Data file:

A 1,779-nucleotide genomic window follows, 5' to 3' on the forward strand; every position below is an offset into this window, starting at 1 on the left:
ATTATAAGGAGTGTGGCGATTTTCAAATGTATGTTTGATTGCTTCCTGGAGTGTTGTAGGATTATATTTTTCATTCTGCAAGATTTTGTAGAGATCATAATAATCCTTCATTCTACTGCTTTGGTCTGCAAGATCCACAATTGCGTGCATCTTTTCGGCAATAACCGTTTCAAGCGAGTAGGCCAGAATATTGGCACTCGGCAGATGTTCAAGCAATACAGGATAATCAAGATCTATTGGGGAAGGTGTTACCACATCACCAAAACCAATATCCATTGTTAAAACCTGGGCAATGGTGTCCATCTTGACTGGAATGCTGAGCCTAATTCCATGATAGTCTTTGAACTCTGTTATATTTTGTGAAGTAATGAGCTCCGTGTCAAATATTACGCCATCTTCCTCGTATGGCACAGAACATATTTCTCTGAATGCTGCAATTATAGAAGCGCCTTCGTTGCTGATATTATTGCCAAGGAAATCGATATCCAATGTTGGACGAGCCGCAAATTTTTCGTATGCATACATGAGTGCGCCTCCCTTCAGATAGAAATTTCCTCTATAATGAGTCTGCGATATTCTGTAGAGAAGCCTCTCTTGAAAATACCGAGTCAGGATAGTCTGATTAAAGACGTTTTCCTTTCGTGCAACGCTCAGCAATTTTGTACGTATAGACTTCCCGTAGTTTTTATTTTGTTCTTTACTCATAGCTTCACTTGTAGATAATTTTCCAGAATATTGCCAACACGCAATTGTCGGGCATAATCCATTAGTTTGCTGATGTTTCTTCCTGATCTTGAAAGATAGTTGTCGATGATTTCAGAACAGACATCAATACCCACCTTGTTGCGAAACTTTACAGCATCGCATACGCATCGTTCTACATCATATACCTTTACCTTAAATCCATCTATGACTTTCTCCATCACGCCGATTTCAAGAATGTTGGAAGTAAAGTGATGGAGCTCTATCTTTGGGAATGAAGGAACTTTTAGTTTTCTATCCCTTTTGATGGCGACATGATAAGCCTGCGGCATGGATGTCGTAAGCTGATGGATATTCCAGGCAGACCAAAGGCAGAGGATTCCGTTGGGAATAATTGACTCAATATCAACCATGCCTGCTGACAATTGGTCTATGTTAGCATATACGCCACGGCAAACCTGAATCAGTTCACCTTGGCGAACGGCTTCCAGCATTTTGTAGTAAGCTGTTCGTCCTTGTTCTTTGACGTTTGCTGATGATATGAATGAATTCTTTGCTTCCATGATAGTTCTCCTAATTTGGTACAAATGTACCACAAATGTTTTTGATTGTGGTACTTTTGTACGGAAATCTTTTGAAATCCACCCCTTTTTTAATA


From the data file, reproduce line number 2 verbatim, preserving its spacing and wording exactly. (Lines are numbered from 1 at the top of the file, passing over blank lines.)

ATTATAAGGAGTGTGGCGATTTTCAAATGTATGTTTGATTGCTTCCTGGAGTGTTGTAGGATTATATTTTTCATTCTGCAAGATTTTGTAGAGATCATAATAATCCTTCATTCTACTGCTTTGGTCTGCAAGATCCACAATTGCGTGCATCTTTTCGGCAATAACCGTTTCAAGCGAGTAGGCCAGAATATTGGCACTCGGCAGATGTTCAAGCAATACAGGATAATCAAGATCTATTGGGGAAGGTGTTACCACATCACCAAAACCAATATCCATTGTTAAAACCTGGGCAATGGTGTCCATCTTGACTGGAATGCTGAGCCTAATTCCATGATAGTCTTTGAACTCTGTTATATTTTGTGAAGTAATGAGCTCCGTGTCAAATATTACGCCATCTTCCTCGTATGGCACAGAACATATTTCTCTGAATGCTGCAATTATAGAAGCGCCTTCGTTGCTGATATTATTGCCAAGGAAATCGATATCCAATGTTGGACGAGCCGCAAATTTTTCGTATGCATACATGAGTGCGCCTCCCTTCAGATAGAAATTTCCTCTATAATGAGTCTGCGATATTCTGTAGAGAAGCCTCTCTTGAAAATACCGAGTCAGGATAGTCTGATTAAAGACGTTTTCCTTTCGTGCAACGCTCAGCAATTTTGTACGTATAGACTTCCCGTAGTTTTTATTTTGTTCTTTACTCATAGCTTCACTTGTAGATAATTTTCCAGAATATTGCCAACACGCAATTGTCGGGCATAATCCATTAGTTTGCTGATGTTTCTTCCTGATCTTGAAAGATAGTTGTCGATGATTTCAGAACAGACATCAATACCCACCTTGTTGCGAAACTTTACAGCATCGCATACGCATCGTTCTACATCATATACCTTTACCTTAAATCCATCTATGACTTTCTCCATCACGCCGATTTCAAGAATGTTGGAAGTAAAGTGATGGAGCTCTATCTTTGGGAATGAAGGAACTTTTAGTTTTCTATCCCTTTTGATGGCGACATGATAAGCCTGCGGCATGGATGTCGTAAGCTGATGGATATTCCAGGCAGACCAAAGGCAGAGGATTCCGTTGGGAATAATTGACTCAATATCAACCATGCCTGCTGACAATTGGTCTATGTTAGCATATACGCCACGGCAAACCTGAATCAGTTCACCTTGGCGAACGGCTTCCAGCATTTTGTAGTAAGCTGTTCGTCCTTGTTCTTTGACGTTTGCTGATGATATGAATGAATTCTTTGCTTCCATGATAGTTCTCCTAATTTGGTACAAATGTACCACAAATGTTTTTGATTGTGGTACTTTTGTACGGAAATCTTTTGAAATCCACCCCTTTTTTAATA